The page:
The book’s major failing, though, is in its arbitrariness. It reads almost like a parody of a CYOA, with many choices being simply no more than taking the eastern path or the western one (or left or right, or up or down, etc.) Even the typical randomness of CYOAs creates a little bit of involvement for the reader, who did at least make a choice to lead there. These, however, hardly even feel like legitimate options for someone to become invested in. (Not all the choices are as arbitrary as “left or right”, but even the ones with more character often have completely unrelated results. Who would have guessed that talking to the intelligent flowers would send you to an underground passage, or that choosing to go into a grotto instead of a cave would lead you into… a cave.)

Many of the different paths are accessible from multiple points, which is something I missed in Sete-Ka’s Dream Quest. However, when the main purpose of this is to increase the total number of wrong choices one can make, and the sudden changes in the story feel so pointless, that more complex branching structure just added to my frustrations. It’s rare for me to give up on completing any book, much less a short children’s one, but eventually I realized that trying to methodically read the whole thing was making me miserable. I found the good ending, and most of the bad ones, but most of what I remember is just nondescript paths and unpredictable magic.

Grade: D-

Realm of the Enchanter cover

Jean F. Blashfield - Realm of the Enchanter

Finally, Realm of the Enchanter is the book that I’d like to say was the best, and even recommend it to others. Unfortunately, structural problems that could have been easily caught with a more professional editing job almost ruin the story. It’s a shame, and not necessarily a reflection on author Jean F. Blashfield’s work.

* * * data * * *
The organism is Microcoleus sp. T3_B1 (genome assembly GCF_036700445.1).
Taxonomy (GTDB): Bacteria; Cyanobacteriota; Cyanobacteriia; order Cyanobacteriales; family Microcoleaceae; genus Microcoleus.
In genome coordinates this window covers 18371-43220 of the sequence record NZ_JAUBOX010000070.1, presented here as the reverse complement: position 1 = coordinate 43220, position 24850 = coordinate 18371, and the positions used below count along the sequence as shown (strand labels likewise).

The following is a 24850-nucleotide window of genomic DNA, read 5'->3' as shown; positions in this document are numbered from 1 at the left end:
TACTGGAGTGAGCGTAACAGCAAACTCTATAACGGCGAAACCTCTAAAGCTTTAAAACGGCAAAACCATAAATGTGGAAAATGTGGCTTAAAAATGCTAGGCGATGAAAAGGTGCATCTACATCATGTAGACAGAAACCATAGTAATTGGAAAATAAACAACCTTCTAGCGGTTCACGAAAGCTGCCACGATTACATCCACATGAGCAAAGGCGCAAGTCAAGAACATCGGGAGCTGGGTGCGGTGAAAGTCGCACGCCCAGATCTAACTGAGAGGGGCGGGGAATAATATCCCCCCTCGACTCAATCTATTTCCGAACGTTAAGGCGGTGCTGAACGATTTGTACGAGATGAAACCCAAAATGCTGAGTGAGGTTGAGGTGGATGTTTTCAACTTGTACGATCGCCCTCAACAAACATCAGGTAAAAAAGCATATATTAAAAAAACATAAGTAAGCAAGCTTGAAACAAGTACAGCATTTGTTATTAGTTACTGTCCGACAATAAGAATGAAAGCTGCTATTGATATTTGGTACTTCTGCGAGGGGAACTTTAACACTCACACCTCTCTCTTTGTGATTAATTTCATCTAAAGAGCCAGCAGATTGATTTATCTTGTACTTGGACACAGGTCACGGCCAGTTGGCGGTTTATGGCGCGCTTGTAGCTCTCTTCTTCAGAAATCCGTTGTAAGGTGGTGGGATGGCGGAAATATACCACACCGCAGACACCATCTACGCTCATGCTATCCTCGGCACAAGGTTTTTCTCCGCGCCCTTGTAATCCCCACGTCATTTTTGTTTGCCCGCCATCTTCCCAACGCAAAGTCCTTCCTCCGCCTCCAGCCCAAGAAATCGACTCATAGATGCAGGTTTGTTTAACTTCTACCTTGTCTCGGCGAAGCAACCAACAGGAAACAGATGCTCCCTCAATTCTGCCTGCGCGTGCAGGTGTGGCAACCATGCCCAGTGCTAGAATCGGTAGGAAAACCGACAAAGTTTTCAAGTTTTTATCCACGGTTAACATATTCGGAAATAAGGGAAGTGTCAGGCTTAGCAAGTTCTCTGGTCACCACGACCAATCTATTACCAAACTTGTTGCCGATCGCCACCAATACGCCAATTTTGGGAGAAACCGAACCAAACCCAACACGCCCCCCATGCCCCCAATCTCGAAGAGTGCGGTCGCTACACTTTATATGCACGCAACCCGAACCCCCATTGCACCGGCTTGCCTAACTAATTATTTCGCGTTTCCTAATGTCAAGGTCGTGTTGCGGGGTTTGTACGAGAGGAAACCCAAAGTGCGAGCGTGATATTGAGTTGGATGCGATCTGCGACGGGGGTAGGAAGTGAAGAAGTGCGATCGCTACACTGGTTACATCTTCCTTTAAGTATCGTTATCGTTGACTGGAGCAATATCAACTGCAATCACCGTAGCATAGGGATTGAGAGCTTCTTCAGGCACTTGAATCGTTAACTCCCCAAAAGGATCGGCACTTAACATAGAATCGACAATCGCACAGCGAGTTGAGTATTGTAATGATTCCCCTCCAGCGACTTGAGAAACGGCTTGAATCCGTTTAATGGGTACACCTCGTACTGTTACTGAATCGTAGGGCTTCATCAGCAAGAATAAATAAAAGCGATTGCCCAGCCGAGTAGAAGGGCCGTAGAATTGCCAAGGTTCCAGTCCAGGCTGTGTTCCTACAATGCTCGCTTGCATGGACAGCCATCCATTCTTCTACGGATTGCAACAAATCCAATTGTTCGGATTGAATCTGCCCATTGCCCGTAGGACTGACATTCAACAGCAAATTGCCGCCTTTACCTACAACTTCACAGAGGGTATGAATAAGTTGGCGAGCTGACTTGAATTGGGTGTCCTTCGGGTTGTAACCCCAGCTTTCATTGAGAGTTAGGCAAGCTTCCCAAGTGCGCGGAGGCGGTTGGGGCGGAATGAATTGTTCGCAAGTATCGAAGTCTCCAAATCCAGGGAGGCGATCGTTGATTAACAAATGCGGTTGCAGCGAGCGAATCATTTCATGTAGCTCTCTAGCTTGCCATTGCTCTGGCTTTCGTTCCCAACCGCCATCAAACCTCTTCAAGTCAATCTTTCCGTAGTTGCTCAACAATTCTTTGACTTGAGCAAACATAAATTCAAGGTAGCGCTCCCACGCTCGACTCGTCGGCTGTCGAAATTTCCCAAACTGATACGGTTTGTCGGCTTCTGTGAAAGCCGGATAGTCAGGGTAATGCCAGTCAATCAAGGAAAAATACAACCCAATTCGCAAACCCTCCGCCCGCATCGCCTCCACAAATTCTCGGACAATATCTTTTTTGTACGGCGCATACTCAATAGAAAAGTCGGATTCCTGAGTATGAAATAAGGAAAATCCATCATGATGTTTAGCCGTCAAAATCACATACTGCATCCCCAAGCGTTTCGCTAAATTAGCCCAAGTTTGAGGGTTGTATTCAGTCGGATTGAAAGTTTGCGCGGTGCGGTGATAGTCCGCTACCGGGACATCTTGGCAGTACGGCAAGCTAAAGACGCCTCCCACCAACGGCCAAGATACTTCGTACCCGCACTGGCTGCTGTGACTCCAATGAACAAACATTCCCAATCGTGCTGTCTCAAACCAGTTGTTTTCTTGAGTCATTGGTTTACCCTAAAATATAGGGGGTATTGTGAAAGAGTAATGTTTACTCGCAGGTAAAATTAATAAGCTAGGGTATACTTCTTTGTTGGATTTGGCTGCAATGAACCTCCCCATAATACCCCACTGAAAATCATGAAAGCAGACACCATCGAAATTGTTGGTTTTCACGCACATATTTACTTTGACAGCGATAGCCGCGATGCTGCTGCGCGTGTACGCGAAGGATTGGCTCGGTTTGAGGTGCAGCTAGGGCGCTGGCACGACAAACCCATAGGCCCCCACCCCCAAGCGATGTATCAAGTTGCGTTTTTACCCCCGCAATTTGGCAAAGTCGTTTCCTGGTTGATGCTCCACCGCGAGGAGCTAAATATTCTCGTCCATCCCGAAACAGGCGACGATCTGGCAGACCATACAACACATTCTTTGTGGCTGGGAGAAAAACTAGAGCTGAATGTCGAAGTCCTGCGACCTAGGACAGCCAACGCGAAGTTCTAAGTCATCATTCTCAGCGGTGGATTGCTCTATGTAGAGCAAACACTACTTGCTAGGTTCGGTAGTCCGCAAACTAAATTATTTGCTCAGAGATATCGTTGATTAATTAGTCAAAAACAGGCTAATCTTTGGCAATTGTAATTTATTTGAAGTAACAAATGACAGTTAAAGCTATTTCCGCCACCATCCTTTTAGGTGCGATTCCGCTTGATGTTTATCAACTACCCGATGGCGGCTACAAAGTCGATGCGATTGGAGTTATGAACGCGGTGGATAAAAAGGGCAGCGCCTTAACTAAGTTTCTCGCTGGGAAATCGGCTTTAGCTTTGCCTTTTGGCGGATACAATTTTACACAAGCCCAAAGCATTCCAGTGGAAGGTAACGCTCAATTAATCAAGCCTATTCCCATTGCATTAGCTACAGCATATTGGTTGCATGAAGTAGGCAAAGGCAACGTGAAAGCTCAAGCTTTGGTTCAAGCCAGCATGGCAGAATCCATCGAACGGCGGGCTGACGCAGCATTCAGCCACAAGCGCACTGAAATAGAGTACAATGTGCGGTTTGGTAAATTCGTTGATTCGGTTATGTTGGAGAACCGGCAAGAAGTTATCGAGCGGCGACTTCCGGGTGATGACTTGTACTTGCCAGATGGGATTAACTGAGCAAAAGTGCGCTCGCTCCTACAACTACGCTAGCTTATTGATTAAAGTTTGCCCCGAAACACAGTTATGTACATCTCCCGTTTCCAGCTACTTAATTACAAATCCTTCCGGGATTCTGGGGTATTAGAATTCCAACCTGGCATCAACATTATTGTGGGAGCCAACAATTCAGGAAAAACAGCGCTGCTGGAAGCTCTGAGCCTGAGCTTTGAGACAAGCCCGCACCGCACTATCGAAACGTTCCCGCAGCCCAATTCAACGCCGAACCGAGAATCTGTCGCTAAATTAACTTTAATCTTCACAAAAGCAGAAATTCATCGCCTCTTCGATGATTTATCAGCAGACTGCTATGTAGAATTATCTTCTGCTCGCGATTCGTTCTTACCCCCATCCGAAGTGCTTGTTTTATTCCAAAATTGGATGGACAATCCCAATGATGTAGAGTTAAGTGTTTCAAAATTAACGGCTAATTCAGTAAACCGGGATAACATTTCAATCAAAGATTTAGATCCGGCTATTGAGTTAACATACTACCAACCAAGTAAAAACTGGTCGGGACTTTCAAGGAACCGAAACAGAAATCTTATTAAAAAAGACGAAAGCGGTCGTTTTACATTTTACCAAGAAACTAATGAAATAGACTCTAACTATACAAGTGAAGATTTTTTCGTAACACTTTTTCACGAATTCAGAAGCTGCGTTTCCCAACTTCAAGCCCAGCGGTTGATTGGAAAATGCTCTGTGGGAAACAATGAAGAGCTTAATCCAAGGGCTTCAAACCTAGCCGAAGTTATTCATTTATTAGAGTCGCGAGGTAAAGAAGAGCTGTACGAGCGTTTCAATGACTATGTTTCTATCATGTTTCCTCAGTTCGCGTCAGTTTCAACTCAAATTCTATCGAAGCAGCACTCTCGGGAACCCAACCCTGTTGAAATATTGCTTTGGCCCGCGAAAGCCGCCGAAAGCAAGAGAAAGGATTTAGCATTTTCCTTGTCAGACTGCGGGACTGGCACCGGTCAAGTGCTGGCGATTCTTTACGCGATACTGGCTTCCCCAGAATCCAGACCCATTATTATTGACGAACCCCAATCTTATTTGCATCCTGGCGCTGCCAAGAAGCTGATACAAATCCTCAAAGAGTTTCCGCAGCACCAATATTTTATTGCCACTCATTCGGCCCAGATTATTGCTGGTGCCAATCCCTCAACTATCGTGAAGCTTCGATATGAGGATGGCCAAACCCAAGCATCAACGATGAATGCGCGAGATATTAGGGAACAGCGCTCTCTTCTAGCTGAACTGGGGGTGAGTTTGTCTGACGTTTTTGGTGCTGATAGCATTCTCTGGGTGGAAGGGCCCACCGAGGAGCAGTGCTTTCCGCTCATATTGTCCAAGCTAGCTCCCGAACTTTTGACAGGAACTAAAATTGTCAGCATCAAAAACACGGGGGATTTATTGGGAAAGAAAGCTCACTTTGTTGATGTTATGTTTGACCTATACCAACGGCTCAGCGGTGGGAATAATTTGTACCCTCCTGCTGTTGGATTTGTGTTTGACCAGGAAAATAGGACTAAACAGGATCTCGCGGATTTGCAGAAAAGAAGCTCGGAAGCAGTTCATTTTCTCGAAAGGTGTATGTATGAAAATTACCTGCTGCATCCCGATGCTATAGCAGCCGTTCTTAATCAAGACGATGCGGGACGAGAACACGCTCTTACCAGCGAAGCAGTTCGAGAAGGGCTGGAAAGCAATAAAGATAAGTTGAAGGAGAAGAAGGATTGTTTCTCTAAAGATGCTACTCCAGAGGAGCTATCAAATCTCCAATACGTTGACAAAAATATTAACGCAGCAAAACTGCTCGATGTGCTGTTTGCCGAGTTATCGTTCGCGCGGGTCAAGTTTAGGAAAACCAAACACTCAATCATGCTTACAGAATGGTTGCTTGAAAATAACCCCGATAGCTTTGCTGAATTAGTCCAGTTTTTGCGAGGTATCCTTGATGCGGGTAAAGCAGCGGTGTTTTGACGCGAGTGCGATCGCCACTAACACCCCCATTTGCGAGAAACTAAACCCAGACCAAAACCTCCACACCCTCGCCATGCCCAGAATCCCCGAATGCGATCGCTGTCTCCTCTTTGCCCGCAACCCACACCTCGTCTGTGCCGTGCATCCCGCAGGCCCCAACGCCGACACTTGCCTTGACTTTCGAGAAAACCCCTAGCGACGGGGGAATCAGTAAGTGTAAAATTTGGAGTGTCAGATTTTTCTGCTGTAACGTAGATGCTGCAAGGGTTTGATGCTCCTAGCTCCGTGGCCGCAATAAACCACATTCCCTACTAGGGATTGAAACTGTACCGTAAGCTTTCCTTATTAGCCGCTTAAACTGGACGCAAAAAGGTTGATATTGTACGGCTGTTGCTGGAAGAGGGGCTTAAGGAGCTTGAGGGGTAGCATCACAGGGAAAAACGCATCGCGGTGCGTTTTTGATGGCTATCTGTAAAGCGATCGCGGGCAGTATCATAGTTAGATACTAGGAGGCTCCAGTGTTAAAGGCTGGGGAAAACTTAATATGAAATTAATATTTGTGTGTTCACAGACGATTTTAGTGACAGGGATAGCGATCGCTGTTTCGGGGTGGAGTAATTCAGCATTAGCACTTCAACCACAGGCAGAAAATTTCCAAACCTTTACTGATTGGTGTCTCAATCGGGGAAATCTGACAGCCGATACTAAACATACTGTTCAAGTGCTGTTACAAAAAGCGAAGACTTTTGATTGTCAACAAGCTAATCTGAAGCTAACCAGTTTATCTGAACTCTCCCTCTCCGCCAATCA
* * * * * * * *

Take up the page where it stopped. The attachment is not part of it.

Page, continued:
The protagonist here is Lucin, whose wizardly family has a traditional coming-of-age quest. In a hostile environment designed partly as a proving ground, he runs into the expected series of varied scenes. Admittedly, the reader does not have Lucin’s magical knowledge, and his level of aptitude always seems to be exactly what the story requires at the moment. This is not uncommon for a children’s story, but becomes more of an issue when the reader is actively making the choices for a character they know nothing about.

What makes this book stand out, though, is in just how much branching and rejoining the paths do. Pages with three or more options (sometimes many more) are common, and many story branches are accessible from different places. Some of the choices just lead to a few new pages of adventure before returning to a hub that the character had already seen, effectively giving new flavor text depending on different choices. But there are also major scenes that the reader can skip entirely or go through in different ways. The story has a few major beats that always happen in order, but the paths between them are very open – so open, in fact, that the reader is sometimes expected to choose their next branch by answering honestly about what they encountered before.

It feels interesting and full of the possibility that CYOAs promise but rarely deliver. In fact, the number of choices is so overwhelming that it’s almost impossible to keep thorough track of every branch and read it like a puzzle. This is a legitimate puzzle (especially because certain paths towards the “good” ending will skip elements that are needed to complete it properly), but ends up seeming like more of an organic adventure than a discrete, structured book. I’m very impressed by Blashfield’s ability to put together complex but consistent story paths like this.

Unfortunately, the book is a victim of its own complexity. I found two places where the story referred back to events I had not yet seen, because I followed a path that didn’t use them. Those were easily forgivable and didn’t actually make a big difference in the story. However, there were also a couple points in which it directed me to the wrong page! One of them was easy to figure out (I was sent to the illustration that came immediately after the proper page), but the other one was completely wrong. Fortunately, I only ran into that after I’d seen the proper path elsewhere, so I was able to retrace my steps. However, for a reader with the wrong luck, especially for someone of the age that this book is aimed at, this could ruin the story.

For the most part, I found this book well-constructed and fun even though I’m well outside of the target audience. Without a little more clean-up, though, it’s simply broken.

Grade: C

(Disclaimer: These books were actually given to me for promotional purposes. It was a few years before I even started this blog, though. At the time, I was given them because I was attending a show with a comic and game store owner.)